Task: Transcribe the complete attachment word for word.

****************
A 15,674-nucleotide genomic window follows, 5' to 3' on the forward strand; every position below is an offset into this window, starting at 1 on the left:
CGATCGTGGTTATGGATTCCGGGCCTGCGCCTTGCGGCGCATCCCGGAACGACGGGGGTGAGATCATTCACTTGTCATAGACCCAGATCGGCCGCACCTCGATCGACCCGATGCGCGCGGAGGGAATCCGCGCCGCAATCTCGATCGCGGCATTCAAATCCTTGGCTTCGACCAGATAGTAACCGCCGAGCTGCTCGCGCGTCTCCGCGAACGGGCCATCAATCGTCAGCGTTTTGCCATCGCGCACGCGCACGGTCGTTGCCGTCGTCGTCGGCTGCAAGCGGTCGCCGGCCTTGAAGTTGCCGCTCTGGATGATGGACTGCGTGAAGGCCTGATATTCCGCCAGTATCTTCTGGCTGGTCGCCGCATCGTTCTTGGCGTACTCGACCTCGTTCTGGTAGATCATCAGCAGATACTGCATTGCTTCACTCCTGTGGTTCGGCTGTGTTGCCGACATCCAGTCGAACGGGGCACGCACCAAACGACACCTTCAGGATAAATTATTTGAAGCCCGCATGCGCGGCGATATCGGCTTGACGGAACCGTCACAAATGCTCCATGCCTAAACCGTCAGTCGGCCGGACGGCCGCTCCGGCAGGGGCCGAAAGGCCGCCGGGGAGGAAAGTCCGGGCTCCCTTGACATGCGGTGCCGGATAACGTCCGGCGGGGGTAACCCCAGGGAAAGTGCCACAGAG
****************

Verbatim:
A 15,674-nucleotide genomic window follows, 5' to 3' on the forward strand; every position below is an offset into this window, starting at 1 on the left:
CGATCGTGGTTATGGATTCCGGGCCTGCGCCTTGCGGCGCATCCCGGAACGACGGGGGTGAGATCATTCACTTGTCATAGACCCAGATCGGCCGCACCTCGATCGACCCGATGCGCGCGGAGGGAATCCGCGCCGCAATCTCGATCGCGGCATTCAAATCCTTGGCTTCGACCAGATAGTAACCGCCGAGCTGCTCGCGCGTCTCCGCGAACGGGCCATCAATCGTCAGCGTTTTGCCATCGCGCACGCGCACGGTCGTTGCCGTCGTCGTCGGCTGCAAGCGGTCGCCGGCCTTGAAGTTGCCGCTCTGGATGATGGACTGCGTGAAGGCCTGATATTCCGCCAGTATCTTCTGGCTGGTCGCCGCATCGTTCTTGGCGTACTCGACCTCGTTCTGGTAGATCATCAGCAGATACTGCATTGCTTCACTCCTGTGGTTCGGCTGTGTTGCCGACATCCAGTCGAACGGGGCACGCACCAAACGACACCTTCAGGATAAATTATTTGAAGCCCGCATGCGCGGCGATATCGGCTTGACGGAACCGTCACAAATGCTCCATGCCTAAACCGTCAGTCGGCCGGACGGCCGCTCCGGCAGGGGCCGAAAGGCCGCCGGGGAGGAAAGTCCGGGCTCCCTTGACATGCGGTGCCGGATAACGTCCGGCGGGGGTAACCCCAGGGAAAGTGCCACAGAG